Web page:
Supreme Court pushes Redskins' name fight back to society

Advocates say the fight is still on.

The Supreme Court's ruling in The Slants case worries me; it looks more like a victory for government-sanctioned bigotry than a win for free speech.

This is strong medicine, both in terms of the support it offers free speech and in terms of what it requires of those who do take offense at expressions likely to enjoy court protection as a result of this opinion - specifically the Washington football team's name... It was dedicated, Tam said, to the U.S. Patent and Trademark Office. It is now under attack by social justice warriors who claim that offensive language should be banned including the name of the NFL's Washington Redskins. "I think people know that in the back of their minds, they know that".

The Washington Redskins are celebrating the U.S. Supreme Court's June 19 decision striking down the Patent and Trademark Office's ban on registering trademarks considered disparaging to racial or ethnic groups ( Matal v. Tam , Lee v. Tam, U.S., No. 15-1293, 6/19/17 ).The Supreme Court said an Asian-American rock band, the Slants, has a free speech right to register its name as a trademark even though it is a racial slur for Asians.

As it happens, The Slants is an Asian-American band that seeks to "reclaim" and "take ownership" of anti-Asian stereotypes (it has released albums called "The Yellow Album" and "Slanted Eyes, Slanted Hearts"). Justice Samuel Alito wrote that the law banning such trademarks "offends a bedrock First Amendment principle: Speech may not be banned on the ground that it expresses ideas that offend".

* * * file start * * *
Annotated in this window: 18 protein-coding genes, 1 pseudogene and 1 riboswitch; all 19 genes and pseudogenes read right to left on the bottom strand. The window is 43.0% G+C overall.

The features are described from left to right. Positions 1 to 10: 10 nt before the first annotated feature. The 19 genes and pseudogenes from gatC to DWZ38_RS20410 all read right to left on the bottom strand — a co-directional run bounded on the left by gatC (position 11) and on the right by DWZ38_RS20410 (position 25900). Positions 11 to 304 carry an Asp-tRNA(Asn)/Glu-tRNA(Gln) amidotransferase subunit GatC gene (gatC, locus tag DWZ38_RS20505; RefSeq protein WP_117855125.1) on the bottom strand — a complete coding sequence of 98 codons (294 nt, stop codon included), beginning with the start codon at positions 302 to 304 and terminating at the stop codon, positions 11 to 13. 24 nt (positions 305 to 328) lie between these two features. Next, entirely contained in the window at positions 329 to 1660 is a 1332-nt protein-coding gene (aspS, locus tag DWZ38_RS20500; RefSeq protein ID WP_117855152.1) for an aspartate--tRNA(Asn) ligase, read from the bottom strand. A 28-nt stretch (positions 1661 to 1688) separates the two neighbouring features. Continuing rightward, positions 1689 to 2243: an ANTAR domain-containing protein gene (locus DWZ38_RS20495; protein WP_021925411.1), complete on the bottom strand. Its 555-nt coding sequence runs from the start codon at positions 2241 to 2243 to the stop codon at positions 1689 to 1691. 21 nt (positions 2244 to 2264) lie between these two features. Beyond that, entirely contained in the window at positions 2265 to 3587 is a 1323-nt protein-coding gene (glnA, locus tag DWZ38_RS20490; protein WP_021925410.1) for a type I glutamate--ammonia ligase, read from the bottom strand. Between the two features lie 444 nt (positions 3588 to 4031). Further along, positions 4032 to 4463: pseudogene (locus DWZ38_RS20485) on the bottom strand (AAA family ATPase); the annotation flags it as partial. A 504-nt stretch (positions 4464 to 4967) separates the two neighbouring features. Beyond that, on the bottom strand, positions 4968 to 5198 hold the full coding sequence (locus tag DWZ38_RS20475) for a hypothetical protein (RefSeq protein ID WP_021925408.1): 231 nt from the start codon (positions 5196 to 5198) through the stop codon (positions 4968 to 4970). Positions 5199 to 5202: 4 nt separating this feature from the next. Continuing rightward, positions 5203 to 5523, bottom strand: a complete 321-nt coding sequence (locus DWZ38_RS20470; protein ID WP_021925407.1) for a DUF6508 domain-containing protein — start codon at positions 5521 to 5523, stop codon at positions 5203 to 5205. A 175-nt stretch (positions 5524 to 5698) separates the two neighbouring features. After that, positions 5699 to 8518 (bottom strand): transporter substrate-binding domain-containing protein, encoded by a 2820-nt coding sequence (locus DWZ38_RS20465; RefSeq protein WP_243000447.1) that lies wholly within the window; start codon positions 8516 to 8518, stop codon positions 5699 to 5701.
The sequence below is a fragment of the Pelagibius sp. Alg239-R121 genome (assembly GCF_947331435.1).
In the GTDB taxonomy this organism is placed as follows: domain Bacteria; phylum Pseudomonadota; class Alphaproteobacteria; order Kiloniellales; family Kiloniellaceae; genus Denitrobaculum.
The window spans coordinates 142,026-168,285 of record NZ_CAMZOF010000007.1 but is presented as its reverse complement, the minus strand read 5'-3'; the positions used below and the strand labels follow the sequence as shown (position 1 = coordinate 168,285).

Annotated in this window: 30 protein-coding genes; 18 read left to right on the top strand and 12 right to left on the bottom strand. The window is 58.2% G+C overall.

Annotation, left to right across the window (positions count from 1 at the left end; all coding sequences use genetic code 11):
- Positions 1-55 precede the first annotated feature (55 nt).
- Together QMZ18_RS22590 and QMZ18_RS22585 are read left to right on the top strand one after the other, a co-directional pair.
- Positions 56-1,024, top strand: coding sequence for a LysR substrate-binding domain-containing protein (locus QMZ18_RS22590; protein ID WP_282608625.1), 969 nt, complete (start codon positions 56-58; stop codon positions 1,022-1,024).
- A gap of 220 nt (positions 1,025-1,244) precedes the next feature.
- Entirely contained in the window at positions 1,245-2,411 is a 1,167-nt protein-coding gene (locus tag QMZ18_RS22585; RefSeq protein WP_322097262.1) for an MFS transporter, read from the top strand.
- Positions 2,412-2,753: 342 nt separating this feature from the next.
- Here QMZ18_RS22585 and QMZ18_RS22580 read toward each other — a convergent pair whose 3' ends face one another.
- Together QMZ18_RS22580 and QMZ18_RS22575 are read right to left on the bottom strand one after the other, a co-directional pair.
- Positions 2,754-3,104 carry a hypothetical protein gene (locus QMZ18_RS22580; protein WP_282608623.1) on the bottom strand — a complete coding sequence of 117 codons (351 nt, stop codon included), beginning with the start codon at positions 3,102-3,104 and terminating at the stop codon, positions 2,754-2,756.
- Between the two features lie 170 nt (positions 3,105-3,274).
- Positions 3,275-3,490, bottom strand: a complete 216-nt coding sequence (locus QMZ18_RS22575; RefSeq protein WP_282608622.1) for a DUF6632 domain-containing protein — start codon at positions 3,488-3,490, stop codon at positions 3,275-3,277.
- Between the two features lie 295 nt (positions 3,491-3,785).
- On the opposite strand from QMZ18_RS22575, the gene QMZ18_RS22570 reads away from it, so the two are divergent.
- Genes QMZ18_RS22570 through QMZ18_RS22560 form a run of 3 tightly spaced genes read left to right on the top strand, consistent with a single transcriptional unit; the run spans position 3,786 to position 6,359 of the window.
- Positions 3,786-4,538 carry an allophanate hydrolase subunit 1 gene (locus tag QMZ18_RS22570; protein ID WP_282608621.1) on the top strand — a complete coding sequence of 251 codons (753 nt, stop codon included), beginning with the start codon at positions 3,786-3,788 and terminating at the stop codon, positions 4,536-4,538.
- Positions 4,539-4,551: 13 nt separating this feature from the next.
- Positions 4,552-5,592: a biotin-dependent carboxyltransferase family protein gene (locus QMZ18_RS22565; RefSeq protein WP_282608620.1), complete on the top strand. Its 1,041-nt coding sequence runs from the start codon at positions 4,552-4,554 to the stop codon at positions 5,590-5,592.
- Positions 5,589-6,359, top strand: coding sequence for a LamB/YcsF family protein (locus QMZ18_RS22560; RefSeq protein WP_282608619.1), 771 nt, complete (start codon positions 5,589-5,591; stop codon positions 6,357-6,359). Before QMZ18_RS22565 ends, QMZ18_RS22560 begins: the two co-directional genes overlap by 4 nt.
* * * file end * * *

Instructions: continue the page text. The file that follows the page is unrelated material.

In a passage that should be pasted into the student handbook of every college and read aloud by progressives who have convinced themselves that hate speech is not free speech, the court held, "Speech that demeans on the basis of race, ethnicity, gender, religion, age, disability, or any other similar ground is hateful; but the proudest boast of our free speech jurisprudence is that we protect the freedom to express 'the thought that we hate'".

"If the NFL wants to live up to its statements about placing importance on equality, then it shouldn't hide behind these rulings, but should act to the end this hateful and degrading slur", said a joint statement from the National Congress of American Indians and the group Change the Mascot. We all must abide with the Supreme Court's decisions, but there's no mandate to agree with them.

Blackhorse called the decision "disheartening" after 11 years of litigation. Registration of a trademark makes it easier for a party to legally assert the mark against others who try to use it.

"I am THRILLED!" Snyder said, according to an email from the team's public relations department.

Another section of the brief, focused on the USPTO's contention that registered trademarks constitute government speech, also mentioned the Sex Pistols and Steely Dan (named after a dildo in William Burroughs's Naked Lunch).

The Redskins organization While many has been under attack as cultural insensitive but the team has resolved to keep the name and imagery. "The Supreme Court vindicated the Team's position that the First Amendment blocks the government from denying or cancelling a trademark registration based on the government's opinion".

  • Larry Hoffman